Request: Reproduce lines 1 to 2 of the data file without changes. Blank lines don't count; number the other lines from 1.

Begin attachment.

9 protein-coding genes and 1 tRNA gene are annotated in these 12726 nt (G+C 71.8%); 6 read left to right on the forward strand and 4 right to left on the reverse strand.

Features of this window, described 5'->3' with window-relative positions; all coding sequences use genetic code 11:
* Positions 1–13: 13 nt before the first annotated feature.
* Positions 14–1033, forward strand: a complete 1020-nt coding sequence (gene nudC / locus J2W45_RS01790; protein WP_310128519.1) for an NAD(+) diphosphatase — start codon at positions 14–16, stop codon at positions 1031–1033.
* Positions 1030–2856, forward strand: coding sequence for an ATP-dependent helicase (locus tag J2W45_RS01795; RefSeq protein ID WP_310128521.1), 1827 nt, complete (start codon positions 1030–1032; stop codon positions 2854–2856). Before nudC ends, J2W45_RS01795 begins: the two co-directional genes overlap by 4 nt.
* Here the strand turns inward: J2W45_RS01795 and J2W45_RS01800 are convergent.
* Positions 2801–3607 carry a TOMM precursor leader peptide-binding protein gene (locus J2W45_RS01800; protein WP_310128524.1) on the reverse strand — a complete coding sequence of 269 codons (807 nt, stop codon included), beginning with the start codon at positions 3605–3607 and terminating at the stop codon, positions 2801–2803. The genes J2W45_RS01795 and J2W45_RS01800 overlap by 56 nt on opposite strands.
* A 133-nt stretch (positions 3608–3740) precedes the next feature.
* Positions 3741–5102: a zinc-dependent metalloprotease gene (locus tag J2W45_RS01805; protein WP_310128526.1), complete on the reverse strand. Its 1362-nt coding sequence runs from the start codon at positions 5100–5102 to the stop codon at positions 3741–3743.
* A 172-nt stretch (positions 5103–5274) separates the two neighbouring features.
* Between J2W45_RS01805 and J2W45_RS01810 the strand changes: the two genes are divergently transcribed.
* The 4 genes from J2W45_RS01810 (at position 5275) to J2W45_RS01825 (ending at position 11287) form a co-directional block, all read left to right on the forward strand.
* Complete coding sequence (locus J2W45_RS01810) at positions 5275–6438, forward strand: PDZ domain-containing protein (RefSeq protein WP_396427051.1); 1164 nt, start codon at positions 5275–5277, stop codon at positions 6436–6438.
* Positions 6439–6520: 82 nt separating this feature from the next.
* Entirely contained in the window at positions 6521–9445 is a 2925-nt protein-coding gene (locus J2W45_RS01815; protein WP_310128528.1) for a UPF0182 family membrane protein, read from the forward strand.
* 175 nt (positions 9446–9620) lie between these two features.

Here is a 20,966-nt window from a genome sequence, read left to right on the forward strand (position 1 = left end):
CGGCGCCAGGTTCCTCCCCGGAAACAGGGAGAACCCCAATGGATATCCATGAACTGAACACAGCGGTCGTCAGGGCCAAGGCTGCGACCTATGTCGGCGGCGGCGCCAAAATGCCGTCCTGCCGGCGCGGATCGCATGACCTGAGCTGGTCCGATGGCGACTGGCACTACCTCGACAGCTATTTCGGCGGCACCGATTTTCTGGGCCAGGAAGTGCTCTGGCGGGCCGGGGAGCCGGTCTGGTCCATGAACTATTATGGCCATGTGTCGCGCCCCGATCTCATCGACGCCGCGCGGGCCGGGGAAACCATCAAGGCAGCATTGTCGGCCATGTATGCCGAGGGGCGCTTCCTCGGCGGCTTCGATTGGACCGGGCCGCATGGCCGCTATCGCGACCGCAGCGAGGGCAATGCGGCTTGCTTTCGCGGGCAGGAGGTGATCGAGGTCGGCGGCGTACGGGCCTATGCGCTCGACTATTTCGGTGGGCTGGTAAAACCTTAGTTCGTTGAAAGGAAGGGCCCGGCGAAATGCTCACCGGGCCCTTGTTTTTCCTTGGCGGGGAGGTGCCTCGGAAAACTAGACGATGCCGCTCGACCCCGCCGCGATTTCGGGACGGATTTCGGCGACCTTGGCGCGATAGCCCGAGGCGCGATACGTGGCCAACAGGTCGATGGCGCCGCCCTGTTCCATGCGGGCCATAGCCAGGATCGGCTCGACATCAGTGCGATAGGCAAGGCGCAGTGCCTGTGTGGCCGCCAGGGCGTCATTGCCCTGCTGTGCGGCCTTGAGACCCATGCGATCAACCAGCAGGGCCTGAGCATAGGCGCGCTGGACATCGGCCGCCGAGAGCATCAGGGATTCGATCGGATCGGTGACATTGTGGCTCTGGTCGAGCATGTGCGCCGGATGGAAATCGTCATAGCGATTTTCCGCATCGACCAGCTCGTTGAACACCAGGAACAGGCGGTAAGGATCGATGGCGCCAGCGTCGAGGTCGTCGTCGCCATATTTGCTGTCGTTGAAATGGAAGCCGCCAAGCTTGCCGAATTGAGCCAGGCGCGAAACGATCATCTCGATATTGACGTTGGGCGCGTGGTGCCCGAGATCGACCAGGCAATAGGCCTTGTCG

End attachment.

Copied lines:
9 protein-coding genes and 1 tRNA gene are annotated in these 12726 nt (G+C 71.8%); 6 read left to right on the forward strand and 4 right to left on the reverse strand.

Features of this window, described 5'->3' with window-relative positions; all coding sequences use genetic code 11: